One of my favourite antique malls had a vintage sewing and crafting show and sale last month, where I spied what I thought were several flannelette jelly rolls for $9 each, and so I purchased one in blue children's fabrics. When I make a quilt for a baby or child, I don't normally use fabric specific for children or babies. I like to make them big enough and with non-age specific fabric so that the child can use them throughout life, if the quilt lasts that long, without them being embarrassed by the rubber ducks or teddy bears or whatever on the fabric. However, I had one more baby boy quilt to make, and this appeared to be a deal too good to pass up. Was I wrong! First of all the strips were not 2½" wide, nor were they all the same width. They were an inconsistent 2", and some were so poorly cut, that they varied in width from one end to the other. They were not all the same length. Some were cut lengthwise along the selvage, and included the selvage and the warning to not use this fabric in children's sleepwear! At least one strip had a flaw in it that rendered that section of the strip unusuable. I later told my buddy Phil, who had been with me at the antique mall, that if this mock jelly roll had been sold by a quilter, she (or he) should be ashamed of herself, selling to other quilters what should be thrown in the garbage, or at the very least sold as "scraps" or "as is." Caveat emptor (let the buyer beware).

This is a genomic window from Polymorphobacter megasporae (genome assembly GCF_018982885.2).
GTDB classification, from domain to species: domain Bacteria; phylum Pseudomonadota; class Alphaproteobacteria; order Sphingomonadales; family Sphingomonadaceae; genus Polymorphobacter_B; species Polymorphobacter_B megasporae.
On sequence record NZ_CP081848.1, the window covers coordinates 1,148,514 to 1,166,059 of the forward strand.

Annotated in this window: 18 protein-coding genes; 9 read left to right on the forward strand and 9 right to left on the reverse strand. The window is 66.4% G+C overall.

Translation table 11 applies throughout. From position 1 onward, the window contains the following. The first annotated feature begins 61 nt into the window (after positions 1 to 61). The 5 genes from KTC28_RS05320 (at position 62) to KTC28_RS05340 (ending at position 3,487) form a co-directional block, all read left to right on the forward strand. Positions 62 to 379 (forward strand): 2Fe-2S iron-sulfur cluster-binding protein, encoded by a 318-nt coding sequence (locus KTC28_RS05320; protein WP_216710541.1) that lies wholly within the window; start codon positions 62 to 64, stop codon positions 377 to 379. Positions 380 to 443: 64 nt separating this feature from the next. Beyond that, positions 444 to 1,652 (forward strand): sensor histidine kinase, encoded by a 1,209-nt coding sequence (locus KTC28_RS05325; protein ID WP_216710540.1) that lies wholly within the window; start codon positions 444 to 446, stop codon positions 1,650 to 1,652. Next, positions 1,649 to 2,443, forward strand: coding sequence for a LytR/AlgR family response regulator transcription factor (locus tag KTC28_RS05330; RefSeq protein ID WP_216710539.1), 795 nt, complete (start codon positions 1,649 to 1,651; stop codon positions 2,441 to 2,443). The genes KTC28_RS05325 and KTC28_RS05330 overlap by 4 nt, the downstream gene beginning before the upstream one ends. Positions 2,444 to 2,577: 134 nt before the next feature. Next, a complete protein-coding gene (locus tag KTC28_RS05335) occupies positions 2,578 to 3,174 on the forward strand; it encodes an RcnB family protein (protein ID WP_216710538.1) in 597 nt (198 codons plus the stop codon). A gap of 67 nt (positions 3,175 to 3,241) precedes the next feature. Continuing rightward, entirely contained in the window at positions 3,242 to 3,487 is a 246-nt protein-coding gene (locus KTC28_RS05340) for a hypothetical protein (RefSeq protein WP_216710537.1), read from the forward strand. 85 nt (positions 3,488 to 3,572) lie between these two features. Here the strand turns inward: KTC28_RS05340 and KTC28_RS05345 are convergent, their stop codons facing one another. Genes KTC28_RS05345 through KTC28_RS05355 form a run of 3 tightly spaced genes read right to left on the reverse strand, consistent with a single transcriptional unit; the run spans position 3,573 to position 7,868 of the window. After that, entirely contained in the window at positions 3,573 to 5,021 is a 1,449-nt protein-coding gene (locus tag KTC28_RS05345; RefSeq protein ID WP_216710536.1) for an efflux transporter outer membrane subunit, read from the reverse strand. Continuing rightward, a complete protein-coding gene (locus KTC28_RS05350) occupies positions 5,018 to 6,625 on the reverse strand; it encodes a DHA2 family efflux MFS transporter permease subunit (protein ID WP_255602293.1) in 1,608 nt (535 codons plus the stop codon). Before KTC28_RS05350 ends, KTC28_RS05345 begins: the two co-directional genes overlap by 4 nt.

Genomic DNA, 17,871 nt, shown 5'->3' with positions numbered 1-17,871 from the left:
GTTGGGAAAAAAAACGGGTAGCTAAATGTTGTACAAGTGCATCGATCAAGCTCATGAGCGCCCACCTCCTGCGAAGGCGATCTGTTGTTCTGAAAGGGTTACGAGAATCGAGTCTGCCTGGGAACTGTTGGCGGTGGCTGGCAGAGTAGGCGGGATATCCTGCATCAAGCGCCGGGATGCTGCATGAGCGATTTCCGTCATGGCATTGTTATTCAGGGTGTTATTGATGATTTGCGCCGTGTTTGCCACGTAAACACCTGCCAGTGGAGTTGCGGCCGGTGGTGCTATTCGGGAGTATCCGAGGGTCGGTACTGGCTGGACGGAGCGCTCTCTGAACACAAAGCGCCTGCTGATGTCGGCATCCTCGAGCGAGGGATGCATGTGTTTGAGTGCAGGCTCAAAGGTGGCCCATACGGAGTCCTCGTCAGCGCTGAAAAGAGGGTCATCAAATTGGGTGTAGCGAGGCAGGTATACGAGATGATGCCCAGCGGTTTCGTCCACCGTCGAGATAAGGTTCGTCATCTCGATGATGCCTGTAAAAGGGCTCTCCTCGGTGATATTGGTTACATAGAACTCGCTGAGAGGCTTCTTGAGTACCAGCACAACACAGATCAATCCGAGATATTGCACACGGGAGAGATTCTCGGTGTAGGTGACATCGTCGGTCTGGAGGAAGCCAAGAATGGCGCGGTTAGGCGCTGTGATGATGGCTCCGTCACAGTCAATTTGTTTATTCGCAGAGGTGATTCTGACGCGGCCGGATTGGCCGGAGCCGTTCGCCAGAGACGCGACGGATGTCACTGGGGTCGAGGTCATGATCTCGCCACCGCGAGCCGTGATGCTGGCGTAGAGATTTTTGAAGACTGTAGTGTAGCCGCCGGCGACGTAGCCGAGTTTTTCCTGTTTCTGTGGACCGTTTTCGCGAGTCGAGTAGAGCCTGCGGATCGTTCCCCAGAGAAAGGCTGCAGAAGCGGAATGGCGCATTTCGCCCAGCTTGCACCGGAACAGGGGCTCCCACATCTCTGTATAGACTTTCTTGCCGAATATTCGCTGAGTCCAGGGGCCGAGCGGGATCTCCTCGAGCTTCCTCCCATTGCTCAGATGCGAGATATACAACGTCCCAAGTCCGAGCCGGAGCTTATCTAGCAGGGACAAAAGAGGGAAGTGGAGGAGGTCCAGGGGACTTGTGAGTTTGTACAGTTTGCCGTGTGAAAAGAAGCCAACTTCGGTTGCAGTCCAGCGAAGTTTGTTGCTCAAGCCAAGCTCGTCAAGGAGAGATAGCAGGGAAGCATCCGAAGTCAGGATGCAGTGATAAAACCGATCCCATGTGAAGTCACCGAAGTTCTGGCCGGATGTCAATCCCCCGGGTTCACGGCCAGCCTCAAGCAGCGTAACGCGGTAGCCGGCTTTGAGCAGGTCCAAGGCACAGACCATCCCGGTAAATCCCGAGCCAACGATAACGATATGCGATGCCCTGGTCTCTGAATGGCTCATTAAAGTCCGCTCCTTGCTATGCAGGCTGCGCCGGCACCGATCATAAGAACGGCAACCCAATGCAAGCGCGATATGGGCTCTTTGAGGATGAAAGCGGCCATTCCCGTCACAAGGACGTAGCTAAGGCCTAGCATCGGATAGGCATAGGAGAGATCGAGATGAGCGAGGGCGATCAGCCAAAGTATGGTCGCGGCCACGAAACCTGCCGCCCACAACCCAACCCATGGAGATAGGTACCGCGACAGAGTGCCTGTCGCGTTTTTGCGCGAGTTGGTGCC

At the same time (and from the same booth), I purchased this book:
 I had every intention of using my not-a-jelly-roll for one of the patterns in this book, so I was quite disappointed to find that it wasn't going to work. But I do like a challenge and am good at math. With some major recalculations, I was able to figure out how to use my strips for the Decadent Victorian pattern. I planned on reducing the size of the quilt anyway, but by eliminating borders, not by having strips that were smaller than I had realized. I purchased some fabric for the borders (medium blue and navy blue). I probably have enough leftover strips that I might have been able to finish the quilt top with them, but I was tired of having to work with these wonky pieces of fabric. And I felt that it was already scrappy enough. I needed some consistent fabric to give it more structure. I had to buy something for the backing and binding anyway. The backing is the navy blue snowflake. It looks black in the picture, but it is dark blue. The main medallion follows the pattern, with my recalculations, but I did the borders a little differently.